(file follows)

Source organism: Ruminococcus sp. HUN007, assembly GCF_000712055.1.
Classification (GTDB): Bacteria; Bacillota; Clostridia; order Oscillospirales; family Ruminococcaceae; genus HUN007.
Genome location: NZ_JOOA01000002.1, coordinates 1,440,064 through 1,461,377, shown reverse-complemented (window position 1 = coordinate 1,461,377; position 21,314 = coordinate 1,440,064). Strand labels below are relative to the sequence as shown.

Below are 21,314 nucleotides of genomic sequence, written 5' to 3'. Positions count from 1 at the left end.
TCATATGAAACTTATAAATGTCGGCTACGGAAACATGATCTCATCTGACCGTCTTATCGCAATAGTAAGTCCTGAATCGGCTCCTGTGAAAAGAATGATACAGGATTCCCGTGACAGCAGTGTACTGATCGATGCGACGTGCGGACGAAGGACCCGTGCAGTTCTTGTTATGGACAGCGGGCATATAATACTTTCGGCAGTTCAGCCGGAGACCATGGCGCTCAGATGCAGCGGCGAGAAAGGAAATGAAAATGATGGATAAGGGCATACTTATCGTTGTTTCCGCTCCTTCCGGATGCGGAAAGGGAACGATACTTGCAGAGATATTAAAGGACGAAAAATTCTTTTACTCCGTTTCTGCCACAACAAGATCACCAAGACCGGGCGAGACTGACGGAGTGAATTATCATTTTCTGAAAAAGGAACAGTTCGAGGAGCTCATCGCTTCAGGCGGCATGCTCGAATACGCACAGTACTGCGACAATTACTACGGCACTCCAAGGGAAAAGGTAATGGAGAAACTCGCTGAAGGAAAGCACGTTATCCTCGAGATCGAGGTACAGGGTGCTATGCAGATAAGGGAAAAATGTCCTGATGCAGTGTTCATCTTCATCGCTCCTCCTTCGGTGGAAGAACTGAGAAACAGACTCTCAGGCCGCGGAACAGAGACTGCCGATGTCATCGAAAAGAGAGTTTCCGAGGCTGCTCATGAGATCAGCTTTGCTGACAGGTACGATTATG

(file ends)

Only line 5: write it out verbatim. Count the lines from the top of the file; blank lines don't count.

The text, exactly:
TCATATGAAACTTATAAATGTCGGCTACGGAAACATGATCTCATCTGACCGTCTTATCGCAATAGTAAGTCCTGAATCGGCTCCTGTGAAAAGAATGATACAGGATTCCCGTGACAGCAGTGTACTGATCGATGCGACGTGCGGACGAAGGACCCGTGCAGTTCTTGTTATGGACAGCGGGCATATAATACTTTCGGCAGTTCAGCCGGAGACCATGGCGCTCAGATGCAGCGGCGAGAAAGGAAATGAAAATGATGGATAAGGGCATACTTATCGTTGTTTCCGCTCCTTCCGGATGCGGAAAGGGAACGATACTTGCAGAGATATTAAAGGACGAAAAATTCTTTTACTCCGTTTCTGCCACAACAAGATCACCAAGACCGGGCGAGACTGACGGAGTGAATTATCATTTTCTGAAAAAGGAACAGTTCGAGGAGCTCATCGCTTCAGGCGGCATGCTCGAATACGCACAGTACTGCGACAATTACTACGGCACTCCAAGGGAAAAGGTAATGGAGAAACTCGCTGAAGGAAAGCACGTTATCCTCGAGATCGAGGTACAGGGTGCTATGCAGATAAGGGAAAAATGTCCTGATGCAGTGTTCATCTTCATCGCTCCTCCTTCGGTGGAAGAACTGAGAAACAGACTCTCAGGCCGCGGAACAGAGACTGCCGATGTCATCGAAAAGAGAGTTTCCGAGGCTGCTCATGAGATCAGCTTTGCTGACAGGTACGATTATG